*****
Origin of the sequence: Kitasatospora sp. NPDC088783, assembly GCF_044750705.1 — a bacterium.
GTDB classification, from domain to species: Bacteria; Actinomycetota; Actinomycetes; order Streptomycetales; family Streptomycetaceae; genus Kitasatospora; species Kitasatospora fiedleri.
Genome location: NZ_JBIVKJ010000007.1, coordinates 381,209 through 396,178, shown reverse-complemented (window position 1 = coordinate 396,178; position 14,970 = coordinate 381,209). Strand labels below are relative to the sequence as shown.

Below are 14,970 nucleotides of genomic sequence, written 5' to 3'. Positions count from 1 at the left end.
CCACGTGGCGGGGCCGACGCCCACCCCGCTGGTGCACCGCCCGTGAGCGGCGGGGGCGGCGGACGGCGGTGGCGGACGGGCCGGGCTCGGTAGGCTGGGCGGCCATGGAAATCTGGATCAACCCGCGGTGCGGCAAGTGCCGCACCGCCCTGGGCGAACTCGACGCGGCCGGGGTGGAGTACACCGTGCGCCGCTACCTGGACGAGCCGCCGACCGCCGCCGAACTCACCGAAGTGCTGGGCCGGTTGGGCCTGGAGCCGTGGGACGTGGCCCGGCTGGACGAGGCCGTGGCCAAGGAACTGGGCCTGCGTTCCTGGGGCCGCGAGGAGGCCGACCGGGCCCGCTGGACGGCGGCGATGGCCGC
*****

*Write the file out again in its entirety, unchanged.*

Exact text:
Origin of the sequence: Kitasatospora sp. NPDC088783, assembly GCF_044750705.1 — a bacterium.
GTDB classification, from domain to species: Bacteria; Actinomycetota; Actinomycetes; order Streptomycetales; family Streptomycetaceae; genus Kitasatospora; species Kitasatospora fiedleri.
Genome location: NZ_JBIVKJ010000007.1, coordinates 381,209 through 396,178, shown reverse-complemented (window position 1 = coordinate 396,178; position 14,970 = coordinate 381,209). Strand labels below are relative to the sequence as shown.

Below are 14,970 nucleotides of genomic sequence, written 5' to 3'. Positions count from 1 at the left end.
CCACGTGGCGGGGCCGACGCCCACCCCGCTGGTGCACCGCCCGTGAGCGGCGGGGGCGGCGGACGGCGGTGGCGGACGGGCCGGGCTCGGTAGGCTGGGCGGCCATGGAAATCTGGATCAACCCGCGGTGCGGCAAGTGCCGCACCGCCCTGGGCGAACTCGACGCGGCCGGGGTGGAGTACACCGTGCGCCGCTACCTGGACGAGCCGCCGACCGCCGCCGAACTCACCGAAGTGCTGGGCCGGTTGGGCCTGGAGCCGTGGGACGTGGCCCGGCTGGACGAGGCCGTGGCCAAGGAACTGGGCCTGCGTTCCTGGGGCCGCGAGGAGGCCGACCGGGCCCGCTGGACGGCGGCGATGGCCGC